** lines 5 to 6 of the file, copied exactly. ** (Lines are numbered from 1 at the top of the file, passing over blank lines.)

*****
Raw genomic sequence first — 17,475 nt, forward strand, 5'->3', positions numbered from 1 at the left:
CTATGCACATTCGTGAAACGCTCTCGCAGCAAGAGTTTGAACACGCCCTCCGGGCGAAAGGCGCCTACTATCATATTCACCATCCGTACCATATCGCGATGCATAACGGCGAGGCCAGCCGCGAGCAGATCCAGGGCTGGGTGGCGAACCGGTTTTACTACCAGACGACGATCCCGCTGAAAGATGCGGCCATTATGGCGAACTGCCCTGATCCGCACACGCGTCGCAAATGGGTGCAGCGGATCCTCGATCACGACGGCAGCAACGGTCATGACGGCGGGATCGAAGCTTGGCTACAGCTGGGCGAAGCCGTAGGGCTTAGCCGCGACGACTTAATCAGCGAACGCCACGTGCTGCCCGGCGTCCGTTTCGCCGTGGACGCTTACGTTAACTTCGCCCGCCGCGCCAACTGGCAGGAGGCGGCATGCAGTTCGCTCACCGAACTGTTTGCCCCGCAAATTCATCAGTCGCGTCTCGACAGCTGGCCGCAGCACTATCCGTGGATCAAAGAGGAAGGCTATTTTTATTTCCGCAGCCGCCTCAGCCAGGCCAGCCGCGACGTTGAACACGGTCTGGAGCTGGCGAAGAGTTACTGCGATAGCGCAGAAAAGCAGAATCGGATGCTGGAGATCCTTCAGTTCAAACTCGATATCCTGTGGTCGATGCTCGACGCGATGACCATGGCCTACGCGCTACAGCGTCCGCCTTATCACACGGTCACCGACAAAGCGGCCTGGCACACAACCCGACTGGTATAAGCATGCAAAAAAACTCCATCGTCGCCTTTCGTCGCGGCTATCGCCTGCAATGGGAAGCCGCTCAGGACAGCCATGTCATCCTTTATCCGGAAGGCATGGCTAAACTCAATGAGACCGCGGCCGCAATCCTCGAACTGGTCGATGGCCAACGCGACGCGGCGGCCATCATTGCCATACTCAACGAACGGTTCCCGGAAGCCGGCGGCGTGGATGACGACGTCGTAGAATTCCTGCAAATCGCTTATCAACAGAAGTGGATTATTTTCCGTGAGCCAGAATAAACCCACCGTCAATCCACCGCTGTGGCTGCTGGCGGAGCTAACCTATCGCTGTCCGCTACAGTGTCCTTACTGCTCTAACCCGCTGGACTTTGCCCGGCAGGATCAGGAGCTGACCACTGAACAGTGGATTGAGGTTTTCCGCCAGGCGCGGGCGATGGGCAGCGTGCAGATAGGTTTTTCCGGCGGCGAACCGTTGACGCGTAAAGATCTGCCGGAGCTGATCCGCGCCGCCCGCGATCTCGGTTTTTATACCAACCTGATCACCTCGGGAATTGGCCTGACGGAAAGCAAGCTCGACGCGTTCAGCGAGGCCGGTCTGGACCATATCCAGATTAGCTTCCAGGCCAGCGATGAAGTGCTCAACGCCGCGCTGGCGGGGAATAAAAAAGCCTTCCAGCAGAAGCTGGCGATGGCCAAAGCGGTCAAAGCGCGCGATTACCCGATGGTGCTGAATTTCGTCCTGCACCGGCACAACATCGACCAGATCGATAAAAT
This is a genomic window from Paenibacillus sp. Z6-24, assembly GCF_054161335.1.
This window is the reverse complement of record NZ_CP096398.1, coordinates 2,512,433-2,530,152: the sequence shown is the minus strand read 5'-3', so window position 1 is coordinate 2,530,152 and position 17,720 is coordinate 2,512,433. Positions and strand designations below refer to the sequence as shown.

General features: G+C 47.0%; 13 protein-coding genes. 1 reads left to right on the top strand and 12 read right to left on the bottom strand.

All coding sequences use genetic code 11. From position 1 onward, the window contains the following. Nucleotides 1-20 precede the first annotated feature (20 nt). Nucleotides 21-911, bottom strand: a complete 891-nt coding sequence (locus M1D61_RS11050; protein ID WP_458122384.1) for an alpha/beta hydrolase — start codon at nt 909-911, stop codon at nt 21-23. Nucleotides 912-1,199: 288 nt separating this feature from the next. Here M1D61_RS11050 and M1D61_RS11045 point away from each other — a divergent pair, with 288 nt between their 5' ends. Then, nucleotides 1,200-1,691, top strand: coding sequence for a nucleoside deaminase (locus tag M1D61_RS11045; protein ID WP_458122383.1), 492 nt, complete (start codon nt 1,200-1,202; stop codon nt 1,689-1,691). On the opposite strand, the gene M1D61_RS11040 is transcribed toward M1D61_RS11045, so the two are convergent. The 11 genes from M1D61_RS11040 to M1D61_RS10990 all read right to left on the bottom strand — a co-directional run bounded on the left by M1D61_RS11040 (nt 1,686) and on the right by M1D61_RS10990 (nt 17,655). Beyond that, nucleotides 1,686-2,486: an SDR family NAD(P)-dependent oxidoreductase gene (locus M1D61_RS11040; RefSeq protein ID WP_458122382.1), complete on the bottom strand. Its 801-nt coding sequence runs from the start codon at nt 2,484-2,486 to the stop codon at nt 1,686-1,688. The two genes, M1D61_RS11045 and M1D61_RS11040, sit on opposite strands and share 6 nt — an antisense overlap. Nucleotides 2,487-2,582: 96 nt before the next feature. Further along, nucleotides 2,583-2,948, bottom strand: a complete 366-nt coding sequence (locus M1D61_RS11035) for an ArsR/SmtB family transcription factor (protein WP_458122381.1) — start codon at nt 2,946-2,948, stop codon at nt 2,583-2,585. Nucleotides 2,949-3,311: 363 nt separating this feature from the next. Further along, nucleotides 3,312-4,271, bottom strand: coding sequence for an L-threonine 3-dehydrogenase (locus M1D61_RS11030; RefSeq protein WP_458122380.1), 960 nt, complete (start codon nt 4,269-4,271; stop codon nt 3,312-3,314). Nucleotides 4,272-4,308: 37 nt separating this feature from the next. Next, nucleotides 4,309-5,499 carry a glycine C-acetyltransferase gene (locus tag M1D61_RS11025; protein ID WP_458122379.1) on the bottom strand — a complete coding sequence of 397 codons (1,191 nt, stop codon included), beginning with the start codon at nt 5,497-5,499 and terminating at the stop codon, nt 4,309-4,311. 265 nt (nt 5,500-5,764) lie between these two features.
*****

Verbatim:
General features: G+C 47.0%; 13 protein-coding genes. 1 reads left to right on the top strand and 12 read right to left on the bottom strand.

All coding sequences use genetic code 11. From position 1 onward, the window contains the following. Nucleotides 1-20 precede the first annotated feature (20 nt). Nucleotides 21-911, bottom strand: a complete 891-nt coding sequence (locus M1D61_RS11050; protein ID WP_458122384.1) for an alpha/beta hydrolase — start codon at nt 909-911, stop codon at nt 21-23. Nucleotides 912-1,199: 288 nt separating this feature from the next. Here M1D61_RS11050 and M1D61_RS11045 point away from each other — a divergent pair, with 288 nt between their 5' ends. Then, nucleotides 1,200-1,691, top strand: coding sequence for a nucleoside deaminase (locus tag M1D61_RS11045; protein ID WP_458122383.1), 492 nt, complete (start codon nt 1,200-1,202; stop codon nt 1,689-1,691). On the opposite strand, the gene M1D61_RS11040 is transcribed toward M1D61_RS11045, so the two are convergent. The 11 genes from M1D61_RS11040 to M1D61_RS10990 all read right to left on the bottom strand — a co-directional run bounded on the left by M1D61_RS11040 (nt 1,686) and on the right by M1D61_RS10990 (nt 17,655). Beyond that, nucleotides 1,686-2,486: an SDR family NAD(P)-dependent oxidoreductase gene (locus M1D61_RS11040; RefSeq protein ID WP_458122382.1), complete on the bottom strand. Its 801-nt coding sequence runs from the start codon at nt 2,484-2,486 to the stop codon at nt 1,686-1,688. The two genes, M1D61_RS11045 and M1D61_RS11040, sit on opposite strands and share 6 nt — an antisense overlap. Nucleotides 2,487-2,582: 96 nt before the next feature. Further along, nucleotides 2,583-2,948, bottom strand: a complete 366-nt coding sequence (locus M1D61_RS11035) for an ArsR/SmtB family transcription factor (protein WP_458122381.1) — start codon at nt 2,946-2,948, stop codon at nt 2,583-2,585. Nucleotides 2,949-3,311: 363 nt separating this feature from the next. Further along, nucleotides 3,312-4,271, bottom strand: coding sequence for an L-threonine 3-dehydrogenase (locus M1D61_RS11030; RefSeq protein WP_458122380.1), 960 nt, complete (start codon nt 4,269-4,271; stop codon nt 3,312-3,314). Nucleotides 4,272-4,308: 37 nt separating this feature from the next. Next, nucleotides 4,309-5,499 carry a glycine C-acetyltransferase gene (locus tag M1D61_RS11025; protein ID WP_458122379.1) on the bottom strand — a complete coding sequence of 397 codons (1,191 nt, stop codon included), beginning with the start codon at nt 5,497-5,499 and terminating at the stop codon, nt 4,309-4,311. 265 nt (nt 5,500-5,764) lie between these two features.